Something didn’t seem right in news stories about a poll last month by Harris Interactive reporting that only 27% of Americans describe themselves as environmentally-conscious, so I drilled down a bit.
A more accurate statement would be that only 12% report that being environmentally-conscious doesn’t describe them at all. Everyone else to a degree was environmentally-conscious, 28% somewhat, 33% fairly, 18% very and 9% completely.
Before we obsess too much about “12% who apparently don’t give a flip or possibly just own billboards, there has been an uptick since 2009 in the overall percentages which now show that 20% of Americans describe themselves as conservationists, green 17% or environmentalist 16%.
Illustrating why 79% of Americans yearn for far more and better coverage of the environment, a local city official recently stopped me in mid-sentence to ask me what I meant by the term “green infrastructure.” It wasn’t a trick question nor was it only because environmental consciousness has been brutally politicized.
What news coverage occurs about the environment (e.g. 1% of stories last year) has become politicized by a phenomenon described by co-authors of an op-ed last week in the Washington Post (one from a conservative think tank and the other from a progressive think tank):
“We understand the values of mainstream journalists, including the effort to report both sides of a story. But a balanced treatment of an unbalanced phenomenon distorts reality. If the political dynamics of Washington are unlikely to change anytime soon, at least we should change the way that reality is portrayed to the public.
Our advice to the press: Don’t seek professional safety through the even-handed, unfiltered presentation of opposing views. Which politician is telling the truth? Who is taking hostages, at what risks and to what ends?”
By now all Americans, especially anyone working in government at every level but especially local, should understand that:
“…green infrastructure is the ecological framework needed for environmental, social and economic sustainability—in short it is our nation’s natural life sustaining system. Green infrastructure differs from conventional approaches to open space planning because it looks at conservation values and actions in concert with land development, growth management and built infrastructure planning.”
More specifically, as defined by the Green Infrastructure Work Group:
“Green infrastructure is our nation’s natural life support system — an interconnected network of waterways, wetlands, woodlands, wildlife habitats, and other natural areas; greenways, parks and other conservation lands; working farms, ranches and forests; and wilderness and other open spaces that support native species, maintain natural ecological processes, sustain air and water resources and contribute to the health and quality of life for America’s communities and people.”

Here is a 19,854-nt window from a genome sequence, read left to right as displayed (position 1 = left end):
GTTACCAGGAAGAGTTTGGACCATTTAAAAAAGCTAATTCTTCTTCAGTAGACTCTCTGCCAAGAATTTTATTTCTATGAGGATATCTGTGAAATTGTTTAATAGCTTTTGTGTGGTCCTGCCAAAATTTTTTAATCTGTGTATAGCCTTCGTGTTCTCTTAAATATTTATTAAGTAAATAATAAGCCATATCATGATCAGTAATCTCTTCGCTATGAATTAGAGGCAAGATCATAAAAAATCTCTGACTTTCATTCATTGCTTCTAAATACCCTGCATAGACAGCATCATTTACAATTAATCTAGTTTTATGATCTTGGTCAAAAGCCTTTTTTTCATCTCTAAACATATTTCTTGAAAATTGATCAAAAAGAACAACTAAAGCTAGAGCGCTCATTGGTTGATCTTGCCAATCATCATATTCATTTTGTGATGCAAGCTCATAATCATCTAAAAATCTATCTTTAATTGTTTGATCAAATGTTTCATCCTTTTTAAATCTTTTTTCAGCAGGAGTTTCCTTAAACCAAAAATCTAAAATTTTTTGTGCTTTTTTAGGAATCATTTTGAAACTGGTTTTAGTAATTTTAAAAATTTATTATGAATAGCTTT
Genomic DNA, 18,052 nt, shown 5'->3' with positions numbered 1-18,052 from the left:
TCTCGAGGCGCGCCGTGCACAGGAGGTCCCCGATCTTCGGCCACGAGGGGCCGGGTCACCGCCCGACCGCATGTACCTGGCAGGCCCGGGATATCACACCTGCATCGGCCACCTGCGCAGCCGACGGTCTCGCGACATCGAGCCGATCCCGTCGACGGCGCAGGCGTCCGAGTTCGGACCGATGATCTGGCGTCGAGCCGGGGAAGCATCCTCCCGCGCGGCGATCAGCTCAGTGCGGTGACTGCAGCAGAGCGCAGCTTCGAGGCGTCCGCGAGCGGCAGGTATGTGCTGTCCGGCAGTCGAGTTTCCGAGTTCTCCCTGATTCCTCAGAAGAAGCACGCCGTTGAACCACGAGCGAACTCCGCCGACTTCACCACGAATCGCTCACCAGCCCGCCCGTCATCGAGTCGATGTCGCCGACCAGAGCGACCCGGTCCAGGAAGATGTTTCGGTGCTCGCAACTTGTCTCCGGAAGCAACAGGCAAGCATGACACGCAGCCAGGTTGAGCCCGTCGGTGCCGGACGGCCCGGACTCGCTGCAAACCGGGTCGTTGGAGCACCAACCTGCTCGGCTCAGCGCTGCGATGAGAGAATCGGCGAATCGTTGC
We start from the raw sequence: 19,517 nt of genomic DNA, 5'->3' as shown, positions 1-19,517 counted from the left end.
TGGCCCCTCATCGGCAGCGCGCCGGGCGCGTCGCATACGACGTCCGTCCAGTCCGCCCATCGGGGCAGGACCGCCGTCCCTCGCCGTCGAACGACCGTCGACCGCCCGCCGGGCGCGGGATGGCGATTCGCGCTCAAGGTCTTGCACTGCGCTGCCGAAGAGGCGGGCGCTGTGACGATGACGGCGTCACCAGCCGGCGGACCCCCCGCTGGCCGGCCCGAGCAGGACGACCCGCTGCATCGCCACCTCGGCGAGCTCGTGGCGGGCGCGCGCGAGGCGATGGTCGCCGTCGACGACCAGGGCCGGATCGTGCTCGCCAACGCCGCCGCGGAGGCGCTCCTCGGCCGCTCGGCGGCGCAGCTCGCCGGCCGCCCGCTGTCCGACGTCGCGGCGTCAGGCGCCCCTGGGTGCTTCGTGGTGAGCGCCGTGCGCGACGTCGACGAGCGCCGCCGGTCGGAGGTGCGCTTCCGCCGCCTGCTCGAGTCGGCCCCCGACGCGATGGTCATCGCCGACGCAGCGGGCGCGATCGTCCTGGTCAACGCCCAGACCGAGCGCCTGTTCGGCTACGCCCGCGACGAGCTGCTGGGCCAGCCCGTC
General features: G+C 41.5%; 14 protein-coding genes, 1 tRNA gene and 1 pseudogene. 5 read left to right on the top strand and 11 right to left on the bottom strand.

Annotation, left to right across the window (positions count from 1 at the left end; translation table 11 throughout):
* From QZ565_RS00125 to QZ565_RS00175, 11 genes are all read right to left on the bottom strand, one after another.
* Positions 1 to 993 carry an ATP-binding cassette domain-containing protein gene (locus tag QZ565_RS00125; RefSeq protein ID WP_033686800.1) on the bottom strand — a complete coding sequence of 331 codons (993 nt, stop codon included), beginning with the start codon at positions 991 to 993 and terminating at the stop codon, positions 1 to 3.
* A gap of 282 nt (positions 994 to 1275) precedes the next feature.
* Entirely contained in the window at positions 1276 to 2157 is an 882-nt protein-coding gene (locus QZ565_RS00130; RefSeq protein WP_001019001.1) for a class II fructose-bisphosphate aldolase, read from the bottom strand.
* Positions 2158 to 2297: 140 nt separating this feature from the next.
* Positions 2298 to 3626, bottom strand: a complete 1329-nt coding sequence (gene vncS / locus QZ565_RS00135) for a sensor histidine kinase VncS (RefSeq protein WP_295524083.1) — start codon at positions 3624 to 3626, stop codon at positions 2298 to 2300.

That definition is strategic and overarching. Some have narrowed the term to be more tactical such as this guide the how to value green infrastructure for storm water management. Still others think of it only in terms of a “green roof” on a building. But I prefer the more all encompassing, strategic sense of the term.
“Green” infrastructure is every bit as crucial as what is called “gray” infrastructure such as utilities, roads, sidewalks and buildings. Just like social and cultural infrastructure, they require a careful balance.
As sense-of-place champion Edward T. McMahon co-wrote a decade ago, green infrastructure may be a new term to some but it is not a new idea, and because it balances conservation and development it differs from traditional open space planning.
A fascinating new book entitled American Canopy: Trees, Forests and the Making of a Nation by environmental lawyer Eric Rutkow explains historically that even before the founding of this country, people understood that sustainable development was enabled by a balance of infrastructures.
Development is far more sustainable and valuable when informed by holistic green infrastructure planning which includes a series of hubs and links throughout a community. Without it sprawl gnaws away at the character of a community. Without it inter and intra agency silos result in what we see in the North Carolina Department of Transportation.
Within NCDOT roadside environmental engineers carefully plant trees, turf and wildflowers and protect scenic by-ways for economic, health and aesthetic reasons, but maintenance is done by another department, which as we’ve seen recently along Interstates here, can be scalped and clear-cut or surrendered to private billboard companies even in violation of the department policies, federal guidelines and with no disregard for local regulations.
As documented in the 2004 book Buyways: Billboards, Automobiles and the American Landscape, by Dr. Catherine Gudis at the University of California – Riverside, sprawl did not begin after World War II. It began much earlier in the years after WWI and in the absence of zoning was fueled by the outdoor billboard industry which first desecrated downtown buildings and then wallpapered roadways as fast as they were built while fueling development that even today is many times what would be justified by the growth in population.
To me the antidote to sprawl and blight, such as billboards and unsustainable development and the desecration of community character, is more coherent infrastructure planning beginning with a development-balanced, overarching and strategic green infrastructure plan.